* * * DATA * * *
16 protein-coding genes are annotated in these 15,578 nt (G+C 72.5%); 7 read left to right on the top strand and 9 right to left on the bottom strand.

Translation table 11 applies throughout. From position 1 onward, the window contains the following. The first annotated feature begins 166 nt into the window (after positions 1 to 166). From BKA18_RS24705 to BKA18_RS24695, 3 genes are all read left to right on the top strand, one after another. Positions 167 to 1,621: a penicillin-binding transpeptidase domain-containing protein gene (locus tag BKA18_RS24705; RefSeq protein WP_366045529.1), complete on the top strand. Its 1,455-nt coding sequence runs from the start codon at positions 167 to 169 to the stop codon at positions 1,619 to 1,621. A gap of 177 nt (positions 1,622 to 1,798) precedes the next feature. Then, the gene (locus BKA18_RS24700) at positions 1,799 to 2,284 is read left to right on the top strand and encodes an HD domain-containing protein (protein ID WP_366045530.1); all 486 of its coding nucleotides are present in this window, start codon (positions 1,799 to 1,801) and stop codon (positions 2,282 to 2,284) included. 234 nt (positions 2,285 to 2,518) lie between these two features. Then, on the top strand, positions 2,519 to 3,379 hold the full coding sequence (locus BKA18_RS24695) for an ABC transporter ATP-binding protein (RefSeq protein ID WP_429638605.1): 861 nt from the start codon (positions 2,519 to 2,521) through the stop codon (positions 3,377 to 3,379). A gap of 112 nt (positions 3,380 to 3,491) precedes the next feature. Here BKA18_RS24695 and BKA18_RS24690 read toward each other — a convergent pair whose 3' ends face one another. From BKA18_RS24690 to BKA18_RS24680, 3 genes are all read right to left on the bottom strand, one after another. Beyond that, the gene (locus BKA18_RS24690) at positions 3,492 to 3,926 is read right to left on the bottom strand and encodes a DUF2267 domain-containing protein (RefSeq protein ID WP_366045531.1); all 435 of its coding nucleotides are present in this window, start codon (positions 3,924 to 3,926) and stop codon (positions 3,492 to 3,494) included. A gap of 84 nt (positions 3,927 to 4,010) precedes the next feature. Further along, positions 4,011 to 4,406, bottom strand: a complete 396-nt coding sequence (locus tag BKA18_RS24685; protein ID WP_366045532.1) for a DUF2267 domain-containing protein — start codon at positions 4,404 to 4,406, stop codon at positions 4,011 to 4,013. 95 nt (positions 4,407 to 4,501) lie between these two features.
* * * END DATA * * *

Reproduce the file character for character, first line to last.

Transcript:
16 protein-coding genes are annotated in these 15,578 nt (G+C 72.5%); 7 read left to right on the top strand and 9 right to left on the bottom strand.

Translation table 11 applies throughout. From position 1 onward, the window contains the following. The first annotated feature begins 166 nt into the window (after positions 1 to 166). From BKA18_RS24705 to BKA18_RS24695, 3 genes are all read left to right on the top strand, one after another. Positions 167 to 1,621: a penicillin-binding transpeptidase domain-containing protein gene (locus tag BKA18_RS24705; RefSeq protein WP_366045529.1), complete on the top strand. Its 1,455-nt coding sequence runs from the start codon at positions 167 to 169 to the stop codon at positions 1,619 to 1,621. A gap of 177 nt (positions 1,622 to 1,798) precedes the next feature. Then, the gene (locus BKA18_RS24700) at positions 1,799 to 2,284 is read left to right on the top strand and encodes an HD domain-containing protein (protein ID WP_366045530.1); all 486 of its coding nucleotides are present in this window, start codon (positions 1,799 to 1,801) and stop codon (positions 2,282 to 2,284) included. 234 nt (positions 2,285 to 2,518) lie between these two features. Then, on the top strand, positions 2,519 to 3,379 hold the full coding sequence (locus BKA18_RS24695) for an ABC transporter ATP-binding protein (RefSeq protein ID WP_429638605.1): 861 nt from the start codon (positions 2,519 to 2,521) through the stop codon (positions 3,377 to 3,379). A gap of 112 nt (positions 3,380 to 3,491) precedes the next feature. Here BKA18_RS24695 and BKA18_RS24690 read toward each other — a convergent pair whose 3' ends face one another. From BKA18_RS24690 to BKA18_RS24680, 3 genes are all read right to left on the bottom strand, one after another. Beyond that, the gene (locus BKA18_RS24690) at positions 3,492 to 3,926 is read right to left on the bottom strand and encodes a DUF2267 domain-containing protein (RefSeq protein ID WP_366045531.1); all 435 of its coding nucleotides are present in this window, start codon (positions 3,924 to 3,926) and stop codon (positions 3,492 to 3,494) included. A gap of 84 nt (positions 3,927 to 4,010) precedes the next feature. Further along, positions 4,011 to 4,406, bottom strand: a complete 396-nt coding sequence (locus tag BKA18_RS24685; protein ID WP_366045532.1) for a DUF2267 domain-containing protein — start codon at positions 4,404 to 4,406, stop codon at positions 4,011 to 4,013. 95 nt (positions 4,407 to 4,501) lie between these two features.